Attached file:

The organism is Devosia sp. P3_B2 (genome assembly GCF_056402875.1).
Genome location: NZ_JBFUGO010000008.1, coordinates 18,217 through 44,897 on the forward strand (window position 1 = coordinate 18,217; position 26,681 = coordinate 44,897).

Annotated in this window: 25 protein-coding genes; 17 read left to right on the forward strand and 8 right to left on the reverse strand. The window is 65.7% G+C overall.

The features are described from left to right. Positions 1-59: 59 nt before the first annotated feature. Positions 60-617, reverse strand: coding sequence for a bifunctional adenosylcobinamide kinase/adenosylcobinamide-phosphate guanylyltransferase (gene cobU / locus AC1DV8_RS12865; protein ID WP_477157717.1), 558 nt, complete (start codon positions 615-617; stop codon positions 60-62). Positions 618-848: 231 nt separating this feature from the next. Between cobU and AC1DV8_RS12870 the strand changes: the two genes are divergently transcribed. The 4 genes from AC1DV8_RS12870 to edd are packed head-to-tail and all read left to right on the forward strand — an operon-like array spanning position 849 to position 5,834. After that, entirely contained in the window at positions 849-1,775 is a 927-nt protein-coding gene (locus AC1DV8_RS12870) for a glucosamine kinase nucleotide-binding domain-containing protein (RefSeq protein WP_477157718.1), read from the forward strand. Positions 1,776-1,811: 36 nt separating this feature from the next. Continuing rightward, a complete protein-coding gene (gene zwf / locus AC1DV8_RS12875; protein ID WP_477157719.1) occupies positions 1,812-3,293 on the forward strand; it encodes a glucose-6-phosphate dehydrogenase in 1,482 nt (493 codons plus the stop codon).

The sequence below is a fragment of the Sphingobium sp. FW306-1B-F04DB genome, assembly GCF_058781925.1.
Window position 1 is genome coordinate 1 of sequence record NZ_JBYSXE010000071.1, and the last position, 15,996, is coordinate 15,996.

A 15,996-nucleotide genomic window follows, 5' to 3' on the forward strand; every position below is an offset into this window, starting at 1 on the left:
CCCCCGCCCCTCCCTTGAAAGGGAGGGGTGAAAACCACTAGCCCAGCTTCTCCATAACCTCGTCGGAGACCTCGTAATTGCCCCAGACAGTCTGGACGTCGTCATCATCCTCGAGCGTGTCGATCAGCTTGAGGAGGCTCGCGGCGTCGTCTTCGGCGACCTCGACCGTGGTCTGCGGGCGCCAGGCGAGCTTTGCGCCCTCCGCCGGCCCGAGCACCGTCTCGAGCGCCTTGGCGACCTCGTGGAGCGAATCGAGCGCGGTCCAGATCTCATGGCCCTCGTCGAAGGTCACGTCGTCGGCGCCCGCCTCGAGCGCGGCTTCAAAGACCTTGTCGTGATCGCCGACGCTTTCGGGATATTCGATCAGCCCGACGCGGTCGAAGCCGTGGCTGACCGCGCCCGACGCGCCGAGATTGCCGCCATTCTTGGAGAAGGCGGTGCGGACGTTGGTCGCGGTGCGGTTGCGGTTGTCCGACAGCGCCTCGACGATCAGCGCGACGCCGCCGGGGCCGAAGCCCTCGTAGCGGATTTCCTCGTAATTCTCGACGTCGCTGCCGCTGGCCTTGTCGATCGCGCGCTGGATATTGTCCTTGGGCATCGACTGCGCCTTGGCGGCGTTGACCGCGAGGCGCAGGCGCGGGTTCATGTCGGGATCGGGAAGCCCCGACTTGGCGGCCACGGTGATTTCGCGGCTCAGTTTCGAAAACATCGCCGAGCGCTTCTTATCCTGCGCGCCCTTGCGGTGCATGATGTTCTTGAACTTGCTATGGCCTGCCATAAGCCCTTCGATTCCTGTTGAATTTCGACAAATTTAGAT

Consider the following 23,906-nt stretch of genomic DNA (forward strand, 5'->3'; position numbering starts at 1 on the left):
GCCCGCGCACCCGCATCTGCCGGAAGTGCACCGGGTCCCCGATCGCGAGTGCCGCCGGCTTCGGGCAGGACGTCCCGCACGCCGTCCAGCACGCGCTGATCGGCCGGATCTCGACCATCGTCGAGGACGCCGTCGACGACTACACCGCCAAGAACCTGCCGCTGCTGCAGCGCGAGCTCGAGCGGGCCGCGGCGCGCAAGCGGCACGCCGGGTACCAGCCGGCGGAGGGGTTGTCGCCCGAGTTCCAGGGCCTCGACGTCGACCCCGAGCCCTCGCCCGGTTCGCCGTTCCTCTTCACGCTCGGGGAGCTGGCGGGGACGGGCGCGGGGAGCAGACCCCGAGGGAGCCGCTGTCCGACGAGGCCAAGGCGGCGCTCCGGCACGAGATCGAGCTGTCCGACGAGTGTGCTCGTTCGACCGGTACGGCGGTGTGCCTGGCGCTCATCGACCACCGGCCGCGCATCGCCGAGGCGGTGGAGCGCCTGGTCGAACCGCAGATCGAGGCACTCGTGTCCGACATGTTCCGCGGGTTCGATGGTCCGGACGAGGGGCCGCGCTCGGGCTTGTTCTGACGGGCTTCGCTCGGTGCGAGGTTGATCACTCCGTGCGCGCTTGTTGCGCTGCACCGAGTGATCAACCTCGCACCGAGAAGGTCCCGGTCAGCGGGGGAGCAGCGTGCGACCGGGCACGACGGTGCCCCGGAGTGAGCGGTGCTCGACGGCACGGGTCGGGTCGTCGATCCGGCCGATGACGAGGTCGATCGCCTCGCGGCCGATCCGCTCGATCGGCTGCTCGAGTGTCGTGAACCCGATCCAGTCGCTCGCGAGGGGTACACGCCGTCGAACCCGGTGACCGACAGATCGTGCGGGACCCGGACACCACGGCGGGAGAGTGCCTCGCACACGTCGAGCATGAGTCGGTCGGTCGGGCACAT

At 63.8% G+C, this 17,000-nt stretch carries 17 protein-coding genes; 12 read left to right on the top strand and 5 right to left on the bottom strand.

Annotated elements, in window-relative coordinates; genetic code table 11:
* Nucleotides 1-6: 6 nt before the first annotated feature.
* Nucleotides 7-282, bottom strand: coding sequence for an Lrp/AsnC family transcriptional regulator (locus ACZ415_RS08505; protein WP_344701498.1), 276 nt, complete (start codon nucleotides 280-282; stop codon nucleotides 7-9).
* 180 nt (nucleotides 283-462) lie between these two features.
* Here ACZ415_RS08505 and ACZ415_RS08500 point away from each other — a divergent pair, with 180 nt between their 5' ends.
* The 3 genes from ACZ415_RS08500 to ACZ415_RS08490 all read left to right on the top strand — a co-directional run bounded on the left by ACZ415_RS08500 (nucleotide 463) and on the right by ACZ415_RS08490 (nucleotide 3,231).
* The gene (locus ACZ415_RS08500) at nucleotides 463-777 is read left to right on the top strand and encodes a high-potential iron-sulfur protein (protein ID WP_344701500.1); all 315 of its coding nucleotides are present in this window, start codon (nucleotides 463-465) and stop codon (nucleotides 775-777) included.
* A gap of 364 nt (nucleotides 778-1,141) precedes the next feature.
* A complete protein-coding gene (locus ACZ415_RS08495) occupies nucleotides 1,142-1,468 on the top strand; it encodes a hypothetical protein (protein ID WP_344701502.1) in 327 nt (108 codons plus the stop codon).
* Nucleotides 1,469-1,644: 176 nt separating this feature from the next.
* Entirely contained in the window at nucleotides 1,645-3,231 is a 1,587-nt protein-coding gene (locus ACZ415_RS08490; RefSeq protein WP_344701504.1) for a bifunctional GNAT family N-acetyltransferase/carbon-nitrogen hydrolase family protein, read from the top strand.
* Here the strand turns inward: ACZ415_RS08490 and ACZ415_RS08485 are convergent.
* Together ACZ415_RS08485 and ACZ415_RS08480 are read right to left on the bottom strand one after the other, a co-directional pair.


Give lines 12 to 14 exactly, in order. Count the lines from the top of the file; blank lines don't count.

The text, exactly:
Annotated elements, in window-relative coordinates; genetic code table 11:
* Nucleotides 1-6: 6 nt before the first annotated feature.
* Nucleotides 7-282, bottom strand: coding sequence for an Lrp/AsnC family transcriptional regulator (locus ACZ415_RS08505; protein WP_344701498.1), 276 nt, complete (start codon nucleotides 280-282; stop codon nucleotides 7-9).